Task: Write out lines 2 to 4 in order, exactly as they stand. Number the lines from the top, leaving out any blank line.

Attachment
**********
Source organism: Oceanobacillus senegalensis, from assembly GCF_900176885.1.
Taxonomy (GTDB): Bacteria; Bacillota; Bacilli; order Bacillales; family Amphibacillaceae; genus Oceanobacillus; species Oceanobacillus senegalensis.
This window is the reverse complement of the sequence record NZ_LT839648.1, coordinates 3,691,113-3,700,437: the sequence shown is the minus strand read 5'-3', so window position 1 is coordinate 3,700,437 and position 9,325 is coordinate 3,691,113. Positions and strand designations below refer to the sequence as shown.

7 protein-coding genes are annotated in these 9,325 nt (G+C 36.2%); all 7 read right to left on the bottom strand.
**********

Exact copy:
Taxonomy (GTDB): Bacteria; Bacillota; Bacilli; order Bacillales; family Amphibacillaceae; genus Oceanobacillus; species Oceanobacillus senegalensis.
This window is the reverse complement of the sequence record NZ_LT839648.1, coordinates 3,691,113-3,700,437: the sequence shown is the minus strand read 5'-3', so window position 1 is coordinate 3,700,437 and position 9,325 is coordinate 3,691,113. Positions and strand designations below refer to the sequence as shown.

7 protein-coding genes are annotated in these 9,325 nt (G+C 36.2%); all 7 read right to left on the bottom strand.